So a Palestinian throwing stones is trivial to you. It’s something to be mocked. And it’s illegitimate. You in your pompous narcissism, look down on Palestinian stone-throwing as ‘improper protest’.

        The Palestinians are entitled to feel pissed. If they want a letter from me asserting their right to feel pissed, I’m willing to send a note to the IDF.

        “Ahmed has a right to feel pissed. Please don’t be too upset when he throws stones at you.”

        How can you switch gears so quickly?

        Religion means nothing if it’s a club. If the principles aren’t universal, or if the message in it’s entirety doesn’t exude compassion – then I couldn’t care less.

        So if Jews are tribal, at once living for themselves and for Jewry and ‘contributing’ to the ‘world community’, when and how does a Jew decide to snap at ‘the other’?

        When interests conflict? There is no moral center then. It’s being Jewish, to be Jewish. To just ‘have’ an identity. I’d say the same for most religions actually.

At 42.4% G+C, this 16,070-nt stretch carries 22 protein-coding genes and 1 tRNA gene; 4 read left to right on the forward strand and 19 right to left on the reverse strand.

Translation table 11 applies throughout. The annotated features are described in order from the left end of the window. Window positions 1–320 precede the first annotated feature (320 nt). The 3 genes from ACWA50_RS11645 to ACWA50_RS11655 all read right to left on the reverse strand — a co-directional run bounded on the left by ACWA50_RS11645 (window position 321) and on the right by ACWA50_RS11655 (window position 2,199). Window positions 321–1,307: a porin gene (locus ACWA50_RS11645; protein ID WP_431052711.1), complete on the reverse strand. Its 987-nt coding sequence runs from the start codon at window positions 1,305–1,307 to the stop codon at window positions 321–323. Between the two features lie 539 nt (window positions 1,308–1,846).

So here you are, lecturing that guy. Then you turn around and trivialize the Palestinian experience.

        Stone-throwing is a crime to you; an impudent nuisance – but it’s what the Palestinians do to resist – in their own way, pathetic yes, given the chasm of power.

        I don’t know? You’re kind of a dick.

      • wondering jew
        February 8, 2010, 10:32 am

        I guess I’m not allowed to comment on anything without answering for something I said elsewhere. That’s your right, Cliff.

      • RoHa
        February 10, 2010, 6:35 am

        “I think Zionists want Palestinians to do the same though”